Analysis and Commentary on Criminal Law

Video-Recording Police–Citizen Encounters Is Necessary but Not Enough

In light of recent events in Ferguson, Missouri, Cornell University law professor Michael Dorf weighs the benefits and costs of equipping police officers with wearable cameras to record encounters with citizens. Dorf concludes that while there are some risks inherent in the practice, it would be a good first step toward reducing the frequency of tragedies resulting from police–citizen confrontations.

The Supreme Court’s Approach to Restitution For Victims of Child Pornography Possession

Cornell University law professor Sherry Colb discusses the U.S. Supreme Court’s decision in Paroline v. United States, in which the Court considered how much restitution a victim of sexual abuse should be able to recover from a single perpetrator. Colb explains the reasoning used by the majority and the two diametrically opposed dissenting opinions, and she extends the discussion to an important narrative the Court’s opinions fail to consider.

George Will and the Price of Ignorance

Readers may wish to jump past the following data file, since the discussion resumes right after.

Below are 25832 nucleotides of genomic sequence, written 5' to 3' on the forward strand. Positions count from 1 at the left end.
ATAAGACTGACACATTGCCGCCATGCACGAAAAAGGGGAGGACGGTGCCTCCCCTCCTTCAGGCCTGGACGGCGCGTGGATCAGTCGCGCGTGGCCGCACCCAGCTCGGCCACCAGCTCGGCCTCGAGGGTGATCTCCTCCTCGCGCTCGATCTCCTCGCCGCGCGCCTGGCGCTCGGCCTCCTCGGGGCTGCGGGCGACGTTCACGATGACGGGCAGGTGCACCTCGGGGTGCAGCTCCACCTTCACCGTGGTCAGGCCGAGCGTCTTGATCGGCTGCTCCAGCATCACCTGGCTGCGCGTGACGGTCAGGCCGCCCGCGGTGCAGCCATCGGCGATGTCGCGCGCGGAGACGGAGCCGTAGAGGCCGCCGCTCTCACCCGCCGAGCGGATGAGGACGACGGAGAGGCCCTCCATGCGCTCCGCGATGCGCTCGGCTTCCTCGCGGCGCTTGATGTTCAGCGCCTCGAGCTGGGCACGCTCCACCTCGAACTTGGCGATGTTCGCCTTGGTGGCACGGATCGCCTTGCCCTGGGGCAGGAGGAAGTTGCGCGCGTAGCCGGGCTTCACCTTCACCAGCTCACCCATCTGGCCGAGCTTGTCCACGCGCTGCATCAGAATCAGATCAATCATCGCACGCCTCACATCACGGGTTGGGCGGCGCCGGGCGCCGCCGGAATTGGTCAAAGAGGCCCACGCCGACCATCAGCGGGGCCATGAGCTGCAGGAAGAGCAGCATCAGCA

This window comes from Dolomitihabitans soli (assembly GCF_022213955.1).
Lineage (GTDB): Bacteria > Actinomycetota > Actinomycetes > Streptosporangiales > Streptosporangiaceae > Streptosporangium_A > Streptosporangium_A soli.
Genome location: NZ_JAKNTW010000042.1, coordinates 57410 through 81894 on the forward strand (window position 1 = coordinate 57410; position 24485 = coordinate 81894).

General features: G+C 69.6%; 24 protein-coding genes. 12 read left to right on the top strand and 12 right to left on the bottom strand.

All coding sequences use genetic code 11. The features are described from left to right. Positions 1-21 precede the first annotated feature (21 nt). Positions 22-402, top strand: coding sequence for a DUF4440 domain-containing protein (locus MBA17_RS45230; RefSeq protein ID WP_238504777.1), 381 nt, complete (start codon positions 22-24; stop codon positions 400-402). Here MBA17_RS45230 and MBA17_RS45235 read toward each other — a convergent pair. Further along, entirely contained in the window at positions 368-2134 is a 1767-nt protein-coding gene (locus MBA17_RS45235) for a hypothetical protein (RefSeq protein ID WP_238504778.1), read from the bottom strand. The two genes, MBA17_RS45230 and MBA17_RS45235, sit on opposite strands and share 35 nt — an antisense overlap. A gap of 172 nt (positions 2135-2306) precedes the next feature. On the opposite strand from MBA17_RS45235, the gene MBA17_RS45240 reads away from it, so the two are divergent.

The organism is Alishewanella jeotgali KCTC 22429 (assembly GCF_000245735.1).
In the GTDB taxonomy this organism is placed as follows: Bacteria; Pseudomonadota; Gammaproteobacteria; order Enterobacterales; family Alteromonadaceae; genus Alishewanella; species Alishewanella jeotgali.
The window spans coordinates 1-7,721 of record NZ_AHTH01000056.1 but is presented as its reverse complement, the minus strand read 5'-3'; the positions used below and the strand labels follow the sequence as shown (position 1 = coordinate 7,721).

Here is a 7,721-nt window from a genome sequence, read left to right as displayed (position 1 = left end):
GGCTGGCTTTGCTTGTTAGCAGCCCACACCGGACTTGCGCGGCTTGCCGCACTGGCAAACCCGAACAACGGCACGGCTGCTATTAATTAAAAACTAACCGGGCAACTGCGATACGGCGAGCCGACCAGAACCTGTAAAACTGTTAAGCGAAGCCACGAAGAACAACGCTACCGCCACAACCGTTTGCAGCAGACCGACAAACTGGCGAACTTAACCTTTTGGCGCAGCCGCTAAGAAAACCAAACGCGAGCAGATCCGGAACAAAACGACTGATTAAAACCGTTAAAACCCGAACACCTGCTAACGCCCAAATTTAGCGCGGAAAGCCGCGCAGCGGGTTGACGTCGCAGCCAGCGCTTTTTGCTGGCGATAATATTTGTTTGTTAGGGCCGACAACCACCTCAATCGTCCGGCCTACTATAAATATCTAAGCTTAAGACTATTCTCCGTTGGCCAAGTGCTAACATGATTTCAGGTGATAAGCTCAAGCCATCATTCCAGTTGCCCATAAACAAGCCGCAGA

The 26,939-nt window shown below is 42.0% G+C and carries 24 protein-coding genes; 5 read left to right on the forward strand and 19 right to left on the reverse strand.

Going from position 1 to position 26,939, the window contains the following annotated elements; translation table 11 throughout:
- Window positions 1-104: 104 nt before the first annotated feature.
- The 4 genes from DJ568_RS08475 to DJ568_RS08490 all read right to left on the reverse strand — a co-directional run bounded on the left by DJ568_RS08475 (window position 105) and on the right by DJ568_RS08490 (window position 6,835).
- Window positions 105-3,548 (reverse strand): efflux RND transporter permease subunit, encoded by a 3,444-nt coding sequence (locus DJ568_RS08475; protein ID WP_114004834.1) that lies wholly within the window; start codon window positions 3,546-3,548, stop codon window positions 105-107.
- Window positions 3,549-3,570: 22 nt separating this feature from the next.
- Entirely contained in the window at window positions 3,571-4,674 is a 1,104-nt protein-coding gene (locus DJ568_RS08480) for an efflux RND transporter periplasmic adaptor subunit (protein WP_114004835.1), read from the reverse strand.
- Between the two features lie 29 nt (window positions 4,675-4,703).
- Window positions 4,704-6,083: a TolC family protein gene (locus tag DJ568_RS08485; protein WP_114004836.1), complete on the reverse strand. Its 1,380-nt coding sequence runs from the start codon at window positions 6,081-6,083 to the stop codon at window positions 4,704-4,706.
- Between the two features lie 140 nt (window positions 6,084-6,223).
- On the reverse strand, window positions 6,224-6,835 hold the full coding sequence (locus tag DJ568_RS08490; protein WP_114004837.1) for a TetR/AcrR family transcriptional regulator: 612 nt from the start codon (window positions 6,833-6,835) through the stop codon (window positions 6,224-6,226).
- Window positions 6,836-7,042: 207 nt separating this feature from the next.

Cardozo law professor Marci Hamilton responds critically to a column by George Will recently published in the Washington Post in which Will belittled a Swarthmore rape victim and implied that college women are responsible for their rapes. Hamilton provides three examples of how society’s handling rape is improving and argues that Will and others should educate themselves about rape before writing columns that ignore facts.

Sex Abuse and Lawlessness in the Ultra-Orthodox Jewish Community

Justia columnist and Cardozo law professor Marci Hamilton describes two recent disappointing developments for survivors of sex abuse in the ultra-Orthodox Jewish community. The first is the plea deal for the man who threw bleach in the face of a venerated advocate of sex abuse survivors, and the second is a community’s celebration of the prison release of a man who attempted to bribe a victim to drop charges against her abuser.